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Sen. Rick Scott says he'll vote against recreational pot after brother's death

Man wearing a blue suit and tie leans forward towards a microphone.
Jose Luis Magana
FILE - Sen. Rick Scott, R-Fla., speaks, during a Senate Armed Services Committee hearing on Capitol Hill in Washington, March 14, 2024. Scott says his decision to vote against a proposed amendment to legalize marijuana in Florida is deeply personal due to his family's long history of addiction.

Rick Scott became wealthy as a lawyer and health care industry executive before entering politics. Now running for reelection, he lamented that his brother had a “tough life” and says it all began with marijuana.

Republican Sen. Rick Scott of Florida says he'll be voting in November against a ballot amendment to legalize recreational marijuana in his state, a deeply personal decision based on his brother's long history of addiction.

The senator and former Florida governor said he watched his brother Roger Scott begin smoking marijuana as a teenager and then struggle with substance use for the rest of life.

“People end up with addictive personalities, and so he did,” Scott said in an interview. “It messes up your life, and so that’s why I’ve never supported legalization of drugs.”

When Roger Scott died in April at 67, the cause wasn't substance abuse, but rather “a life of drugs and alcohol” catching up with him, the senator said. He had lived in an apartment in Dallas, Texas, where he served jail time in 1990 on a misdemeanor conviction of possessing dangerous drugs, court records show.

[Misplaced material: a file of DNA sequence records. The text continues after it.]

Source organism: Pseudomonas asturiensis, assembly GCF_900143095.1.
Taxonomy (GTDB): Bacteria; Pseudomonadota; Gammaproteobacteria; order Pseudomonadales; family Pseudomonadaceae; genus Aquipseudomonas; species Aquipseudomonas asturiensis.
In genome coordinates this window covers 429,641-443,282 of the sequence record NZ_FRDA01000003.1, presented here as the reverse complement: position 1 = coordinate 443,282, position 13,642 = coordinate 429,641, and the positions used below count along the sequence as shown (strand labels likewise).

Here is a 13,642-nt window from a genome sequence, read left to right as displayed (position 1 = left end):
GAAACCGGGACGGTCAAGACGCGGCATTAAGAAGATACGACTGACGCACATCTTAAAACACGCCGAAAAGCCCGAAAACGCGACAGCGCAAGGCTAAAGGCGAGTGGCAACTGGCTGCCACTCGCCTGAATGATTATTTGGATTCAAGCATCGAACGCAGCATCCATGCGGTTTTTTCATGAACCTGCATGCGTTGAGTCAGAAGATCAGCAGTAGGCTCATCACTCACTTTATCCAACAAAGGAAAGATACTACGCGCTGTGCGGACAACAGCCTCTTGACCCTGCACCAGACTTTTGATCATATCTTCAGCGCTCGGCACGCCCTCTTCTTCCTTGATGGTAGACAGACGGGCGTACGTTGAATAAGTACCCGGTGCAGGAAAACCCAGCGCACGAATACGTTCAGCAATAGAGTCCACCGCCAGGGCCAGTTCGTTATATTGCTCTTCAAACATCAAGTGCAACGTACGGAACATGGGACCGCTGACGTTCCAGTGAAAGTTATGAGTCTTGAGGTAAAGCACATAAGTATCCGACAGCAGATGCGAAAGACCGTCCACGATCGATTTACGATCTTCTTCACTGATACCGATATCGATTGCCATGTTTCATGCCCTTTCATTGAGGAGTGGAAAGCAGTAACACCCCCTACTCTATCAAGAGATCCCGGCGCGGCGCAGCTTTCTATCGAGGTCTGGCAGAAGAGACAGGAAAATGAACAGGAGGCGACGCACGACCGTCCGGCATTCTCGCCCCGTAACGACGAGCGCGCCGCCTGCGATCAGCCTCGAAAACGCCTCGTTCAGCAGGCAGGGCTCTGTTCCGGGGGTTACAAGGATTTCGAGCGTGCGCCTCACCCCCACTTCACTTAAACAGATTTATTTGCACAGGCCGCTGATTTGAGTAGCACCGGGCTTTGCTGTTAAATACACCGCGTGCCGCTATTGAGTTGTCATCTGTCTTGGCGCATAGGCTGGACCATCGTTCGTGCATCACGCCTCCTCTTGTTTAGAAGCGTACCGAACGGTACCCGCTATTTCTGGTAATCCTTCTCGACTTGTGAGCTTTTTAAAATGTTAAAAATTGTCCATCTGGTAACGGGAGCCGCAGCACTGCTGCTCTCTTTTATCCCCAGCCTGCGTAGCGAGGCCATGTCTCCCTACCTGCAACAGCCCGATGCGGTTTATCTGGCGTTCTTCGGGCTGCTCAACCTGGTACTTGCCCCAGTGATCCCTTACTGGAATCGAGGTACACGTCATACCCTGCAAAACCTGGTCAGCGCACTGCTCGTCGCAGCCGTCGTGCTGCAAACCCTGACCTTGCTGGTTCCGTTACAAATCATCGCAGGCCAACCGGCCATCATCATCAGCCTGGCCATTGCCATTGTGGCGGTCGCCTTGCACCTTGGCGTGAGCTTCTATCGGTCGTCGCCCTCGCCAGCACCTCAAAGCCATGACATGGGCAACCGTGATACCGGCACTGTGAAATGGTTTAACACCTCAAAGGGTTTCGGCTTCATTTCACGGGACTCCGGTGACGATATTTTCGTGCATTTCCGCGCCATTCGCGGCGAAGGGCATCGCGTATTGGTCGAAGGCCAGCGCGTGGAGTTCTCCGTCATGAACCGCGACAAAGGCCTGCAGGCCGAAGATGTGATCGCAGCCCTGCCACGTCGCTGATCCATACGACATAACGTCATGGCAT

Scott’s no-vote on marijuana falls in line with other state and national Republicans who question whether marijuana leads to using other riskier substances.

The National Institute of Drug Abuse included in a 2019 webpage that most cannabis users don’t go on to use “harder substances,” but a statement from the agency also said using THC, marijuana's psychoactive compound, may cause brain changes that could make a person more likely to develop an addiction to other drugs.

Amie Goodin, who researches marijuana safety at the University of Florida, said studies have found those who use riskier drugs often previously used marijuana, but that research hasn't established whether marijuana “is actually the cause” for someone to seek more powerful substances.

Florida's voter initiative would legalize recreational marijuana use if the amendment receives 60% or more yes votes this November. That would also obligate the Florida Legislature to establish regulations and a framework for production and sales. Florida is among 38 states that have legalized medical marijuana, and would join 24 others that have legalized recreational use.

Scott opposes this change alongside Florida's Republican Party, which formally announced its opposition in early May. They contend the amendment would “benefit powerful marijuana special interests, while putting children at risk and endangering Florida’s family-friendly business and tourism climates.”

The amendment's sponsor, Smart & Safe Florida, said on its website that approval would enable Floridians to have “accountability, transparency, and regulations” in place. Among other benefits, this could ensure legal cannabis won't be laced with unknown and potentially dangerous chemicals, it said.

Voters approved medical marijuana when Scott was governor, but Scott and the Legislature placed tight restrictions on its use, including banning smokable marijuana. Cannabis advocates then sued and a court agreed to allow smokable medical marijuana just before Scott left office. His successor, Republican Gov. Ron DeSantis, chose not to appeal.


Brendan Farrington contributed to this report from Tallahassee, Florida.